Double Glazing Building Regulations
Building regulations governing double glazing are primarily concerned with the government’s commitment to reducing the UK’s carbon emissions and so apply equally to replacement windows as to new installations.
Windows installed under current double glazing building regulations must comply with energy efficiency guidelines concerning thermal performance or U-Value, which rates the amount of heat that escapes naturally through the closed window.
Means of Escape and Safety are also covered by UK building regulations. Can people get out safely in case of emergency and have the rules governing the appropriate use of safety glass been adhered to?
Double glazing is a great insulator which is one of its great selling features, however ventilation is vital in any room and is particularly important in the fight against condensation. Air supply and ventilation are addressed under UK building regulations. The use of a room can determine regulations concerning it’s ventilation. For example, more air supply is required in bathrooms and utility rooms.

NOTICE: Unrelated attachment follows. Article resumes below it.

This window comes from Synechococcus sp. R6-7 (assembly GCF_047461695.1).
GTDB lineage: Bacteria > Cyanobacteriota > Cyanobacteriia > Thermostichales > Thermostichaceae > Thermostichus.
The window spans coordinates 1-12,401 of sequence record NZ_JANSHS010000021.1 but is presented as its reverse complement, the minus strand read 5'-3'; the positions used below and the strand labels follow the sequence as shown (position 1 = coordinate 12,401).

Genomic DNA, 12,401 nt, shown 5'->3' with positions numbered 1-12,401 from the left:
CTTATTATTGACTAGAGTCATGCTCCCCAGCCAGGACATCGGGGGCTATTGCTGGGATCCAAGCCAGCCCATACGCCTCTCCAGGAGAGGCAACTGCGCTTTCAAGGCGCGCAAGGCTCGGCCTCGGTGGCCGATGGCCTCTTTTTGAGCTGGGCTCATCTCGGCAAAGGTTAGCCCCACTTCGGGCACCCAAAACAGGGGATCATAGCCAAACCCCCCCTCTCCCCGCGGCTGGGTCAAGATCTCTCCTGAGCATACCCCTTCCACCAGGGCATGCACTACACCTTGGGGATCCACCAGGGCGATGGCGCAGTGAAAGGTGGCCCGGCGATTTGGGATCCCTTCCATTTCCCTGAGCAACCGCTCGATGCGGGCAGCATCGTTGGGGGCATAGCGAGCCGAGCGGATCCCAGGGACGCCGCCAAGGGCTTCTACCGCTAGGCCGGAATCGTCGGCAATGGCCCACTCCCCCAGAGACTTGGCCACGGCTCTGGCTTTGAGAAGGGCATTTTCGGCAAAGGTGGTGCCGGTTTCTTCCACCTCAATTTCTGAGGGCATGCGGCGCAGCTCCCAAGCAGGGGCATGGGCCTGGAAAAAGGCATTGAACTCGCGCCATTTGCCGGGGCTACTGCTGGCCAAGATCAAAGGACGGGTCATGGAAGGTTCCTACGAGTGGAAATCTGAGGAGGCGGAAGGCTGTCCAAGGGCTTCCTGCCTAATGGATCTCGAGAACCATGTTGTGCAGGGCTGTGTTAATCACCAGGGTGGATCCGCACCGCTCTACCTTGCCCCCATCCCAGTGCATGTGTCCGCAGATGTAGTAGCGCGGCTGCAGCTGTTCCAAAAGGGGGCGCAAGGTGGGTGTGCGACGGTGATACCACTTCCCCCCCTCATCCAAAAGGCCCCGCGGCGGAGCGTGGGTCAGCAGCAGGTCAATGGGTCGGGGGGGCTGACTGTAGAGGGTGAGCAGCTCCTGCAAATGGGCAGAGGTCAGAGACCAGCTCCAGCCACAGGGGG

If your new double glazing does not comply with UK Regulations & Standards it is you who is liable to make your home compliant. The homeowner is ultimately responsible for obtaining a certificate of compliance confirming that the work adheres to building regulations and Planning Permission requirements. This certificate is essential when you come to sell your home.
Using a double glazing company registered with an official self-certifying body such as FENSA or CERTASS removes a lot of the strain surrounding regulations and getting the correct certification because they take care of it all for you.
If you choose an installer who is not FENSA or CERTASS registered or you do the work yourself, then you will need to arrange for a building inspector to confirm that the work and materials used meet the required standards. You will have to pay for the building regulations application and certificate. The standard fee is around £60.00 but it advisable to check the actual cost with your local authority before work starts.
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